If you don’t know much about the long-time privateer from Minnesota, Gannon Audette, you aren’t alone. Audette is one of the most humble riders in the pits and he keeps to himself most of the time. As we’ve found out, it takes several interviews for him to warm up and show us his real personality.
If you remember all the way back to the 250SX East Region, Audette had his best season yet. He stayed healthy, which has been an issue, and reeled off seven top-10 finishes including three top-five finishes and a podium at Indianapolis. He started off the year riding for Kissimmee Motorsports/Legends and Heroes and finished off supercross as a fill-in rider for Monster Energy/Pro Circuit Kawasaki.
The magic ended for Audette when the series moved outdoors to the Lucas Oil Pro Motocross Championship. He was now on his third team of the year underneath the Traders Racing Kawasaki awning. It was apparent things weren’t going well when he struggled to score just eight points the entire season and didn’t even make the show at the Ironman Raceway finale.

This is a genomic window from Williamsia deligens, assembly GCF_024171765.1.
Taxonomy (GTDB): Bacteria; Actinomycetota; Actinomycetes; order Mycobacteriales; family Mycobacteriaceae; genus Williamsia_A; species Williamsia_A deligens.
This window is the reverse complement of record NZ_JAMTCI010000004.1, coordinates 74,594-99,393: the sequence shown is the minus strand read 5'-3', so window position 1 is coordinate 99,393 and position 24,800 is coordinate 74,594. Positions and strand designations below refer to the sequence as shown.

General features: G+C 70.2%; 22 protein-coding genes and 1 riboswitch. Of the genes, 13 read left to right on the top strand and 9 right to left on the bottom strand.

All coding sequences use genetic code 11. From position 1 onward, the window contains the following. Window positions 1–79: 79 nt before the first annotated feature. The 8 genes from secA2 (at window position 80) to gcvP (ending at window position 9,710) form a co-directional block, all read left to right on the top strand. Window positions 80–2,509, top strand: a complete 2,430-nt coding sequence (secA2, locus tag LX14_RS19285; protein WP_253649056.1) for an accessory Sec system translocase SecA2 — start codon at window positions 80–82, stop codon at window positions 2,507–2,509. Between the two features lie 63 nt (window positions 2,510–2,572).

What happened between May and August to cause such a drastic change in the results? We called up Audette—who’s in Germany this week—to figure out what exactly went wrong and to see what the future holds for him.
Racer X: It’s been since supercross since we’ve talked to you. You had everything going for you then with the Pro Circuit fill-in and you had a podium. Then you went into outdoors and it was just a struggle the entire summer. What happened?
Gannon Audette: I don’t have an explanation for that. I got hurt at the first round and I had to take a few weeks off. It was downhill all season. I have never had such a bad outdoor season, even coming back from injury. It was a bummer deal. I can’t dwell on the past though, and I’ll keep my focus forward.
It was just really weird from the outside looking in. You only scored eight points all summer. That isn’t like you.
No, not at all like me. That was my worst outdoor season ever. I can’t do anything about it now. It was weird. I had my best year in supercross and my worst year by far in the outdoors.
You’re so laid back about it too. You’ve got that Minnesota-nice attitude to where it’s like, “We’ll get them next time”.
[Laughs] I don’t know if that’s a good thing or a bad thing, but we’ll see.
So you do great in supercross and then you get your outdoor ride with Traders Kawasaki. What was your time with them like?